My son receives therapy through school. He goes to private therapy twice a week. He has a hospital occupational therapist who helps us with bracing. He has a regular pediatrician, a neurologist, and an orthopedist. He has almost 10 people who work with him. However, we realized the other day that none of them talk to each other.
That’s a problem on a couple of levels. In the grand scheme of things, everyone is working to make sure my son is as good as he possibly can be. But with different focuses and priorities, it can result in people stepping over each other.
For example, my son’s school therapy is focusing on using Picture Exchange Communication (PECS) cards for communication. Meanwhile, my son’s private therapy is focused on assistive technology. That means that two different people are teaching my son two different ways to do the same thing. This is like teaching him that both French and English should be his primary languages.
That had to change, especially as my son gets older and we start focusing in on the things that work well for him.
So here is our approach:
These are just a few steps we took to make sure everyone is on the same page. It was something we hadn’t thought about. I must do everything I can to make sure everyone is moving in the same direction, and provide the best care for my son.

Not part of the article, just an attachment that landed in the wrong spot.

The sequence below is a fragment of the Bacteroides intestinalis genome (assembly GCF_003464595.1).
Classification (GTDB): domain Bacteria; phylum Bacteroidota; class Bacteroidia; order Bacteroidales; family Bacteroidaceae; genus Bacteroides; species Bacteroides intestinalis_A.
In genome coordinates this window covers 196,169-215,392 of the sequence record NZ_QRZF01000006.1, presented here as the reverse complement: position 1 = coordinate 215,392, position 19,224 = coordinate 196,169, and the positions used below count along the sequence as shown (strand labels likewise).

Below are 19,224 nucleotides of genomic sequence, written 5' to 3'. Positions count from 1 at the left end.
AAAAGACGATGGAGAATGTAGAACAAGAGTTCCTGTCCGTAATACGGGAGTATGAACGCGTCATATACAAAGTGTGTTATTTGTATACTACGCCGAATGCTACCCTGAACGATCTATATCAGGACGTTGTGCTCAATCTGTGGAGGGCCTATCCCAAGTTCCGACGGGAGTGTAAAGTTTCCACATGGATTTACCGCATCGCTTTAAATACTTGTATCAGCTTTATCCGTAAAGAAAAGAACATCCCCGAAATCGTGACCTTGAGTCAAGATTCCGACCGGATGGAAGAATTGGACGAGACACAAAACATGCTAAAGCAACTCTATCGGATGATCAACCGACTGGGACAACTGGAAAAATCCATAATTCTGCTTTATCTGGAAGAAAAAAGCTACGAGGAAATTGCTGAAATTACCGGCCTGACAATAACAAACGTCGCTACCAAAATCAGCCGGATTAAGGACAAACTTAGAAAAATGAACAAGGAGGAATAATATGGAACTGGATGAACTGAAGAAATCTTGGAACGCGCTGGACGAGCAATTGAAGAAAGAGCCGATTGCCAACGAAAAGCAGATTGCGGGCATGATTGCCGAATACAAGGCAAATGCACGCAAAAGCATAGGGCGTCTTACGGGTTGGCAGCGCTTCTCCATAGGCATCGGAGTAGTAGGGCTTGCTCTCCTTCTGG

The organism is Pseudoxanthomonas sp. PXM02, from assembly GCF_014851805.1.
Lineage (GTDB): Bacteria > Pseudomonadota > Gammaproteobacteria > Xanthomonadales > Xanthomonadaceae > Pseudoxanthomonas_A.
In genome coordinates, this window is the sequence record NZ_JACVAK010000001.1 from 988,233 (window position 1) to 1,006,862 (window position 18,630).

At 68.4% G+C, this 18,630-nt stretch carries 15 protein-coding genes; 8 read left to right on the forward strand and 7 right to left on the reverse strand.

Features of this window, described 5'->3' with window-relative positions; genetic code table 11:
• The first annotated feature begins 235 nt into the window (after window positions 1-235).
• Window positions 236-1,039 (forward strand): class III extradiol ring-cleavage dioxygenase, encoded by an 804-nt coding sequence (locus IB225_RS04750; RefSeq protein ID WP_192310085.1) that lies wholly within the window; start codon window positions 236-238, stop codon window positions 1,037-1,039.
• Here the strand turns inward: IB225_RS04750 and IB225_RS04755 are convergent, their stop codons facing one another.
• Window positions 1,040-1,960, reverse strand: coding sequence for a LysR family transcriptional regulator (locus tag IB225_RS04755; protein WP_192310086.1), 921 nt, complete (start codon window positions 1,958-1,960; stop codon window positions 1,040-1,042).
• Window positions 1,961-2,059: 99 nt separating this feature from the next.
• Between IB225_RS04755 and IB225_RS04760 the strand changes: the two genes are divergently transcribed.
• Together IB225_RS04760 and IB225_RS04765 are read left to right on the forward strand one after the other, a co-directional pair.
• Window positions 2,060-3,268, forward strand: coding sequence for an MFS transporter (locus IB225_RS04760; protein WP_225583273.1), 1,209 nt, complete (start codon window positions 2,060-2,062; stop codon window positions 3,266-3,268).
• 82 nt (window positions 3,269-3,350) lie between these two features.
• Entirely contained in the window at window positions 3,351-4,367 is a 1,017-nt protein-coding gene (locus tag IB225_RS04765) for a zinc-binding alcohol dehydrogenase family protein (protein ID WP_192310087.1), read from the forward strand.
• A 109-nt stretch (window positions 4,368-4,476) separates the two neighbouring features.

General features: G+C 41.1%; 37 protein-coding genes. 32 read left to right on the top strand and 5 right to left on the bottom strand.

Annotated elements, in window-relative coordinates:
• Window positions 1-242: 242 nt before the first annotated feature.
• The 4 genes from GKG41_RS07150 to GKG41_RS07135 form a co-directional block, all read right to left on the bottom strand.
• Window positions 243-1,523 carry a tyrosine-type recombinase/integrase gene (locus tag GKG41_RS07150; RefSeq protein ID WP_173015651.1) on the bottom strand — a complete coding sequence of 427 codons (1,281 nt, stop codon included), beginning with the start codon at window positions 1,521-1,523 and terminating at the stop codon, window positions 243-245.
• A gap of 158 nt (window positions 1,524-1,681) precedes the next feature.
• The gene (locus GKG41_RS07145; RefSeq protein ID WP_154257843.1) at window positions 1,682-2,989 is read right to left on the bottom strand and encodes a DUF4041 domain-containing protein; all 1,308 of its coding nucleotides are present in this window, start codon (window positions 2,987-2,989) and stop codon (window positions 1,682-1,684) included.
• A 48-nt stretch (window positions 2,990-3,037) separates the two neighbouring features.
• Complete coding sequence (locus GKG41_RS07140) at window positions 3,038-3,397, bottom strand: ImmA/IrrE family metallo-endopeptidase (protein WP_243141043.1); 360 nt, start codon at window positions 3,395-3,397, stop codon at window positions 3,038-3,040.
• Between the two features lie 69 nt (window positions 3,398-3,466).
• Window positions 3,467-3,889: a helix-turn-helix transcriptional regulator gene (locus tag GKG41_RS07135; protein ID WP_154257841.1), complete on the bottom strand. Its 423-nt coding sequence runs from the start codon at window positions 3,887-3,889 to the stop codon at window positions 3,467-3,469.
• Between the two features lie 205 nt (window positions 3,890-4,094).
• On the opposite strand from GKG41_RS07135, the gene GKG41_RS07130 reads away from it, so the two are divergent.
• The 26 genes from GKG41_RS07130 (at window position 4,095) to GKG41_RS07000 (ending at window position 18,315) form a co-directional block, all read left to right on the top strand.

If your child has multiple providers, they may benefit from a medical home model of care.
As a parent to a child with a disability, we often must learn little tricks to get things done. Each month one parent shares some of the tips and tricks she has learned along the way.
As parents of a child with special health care needs, we often must learn little tricks to get things done. Some of these may seem obvious and some not, but they can be total game changers. Here are some tricks one parent has learned along the way.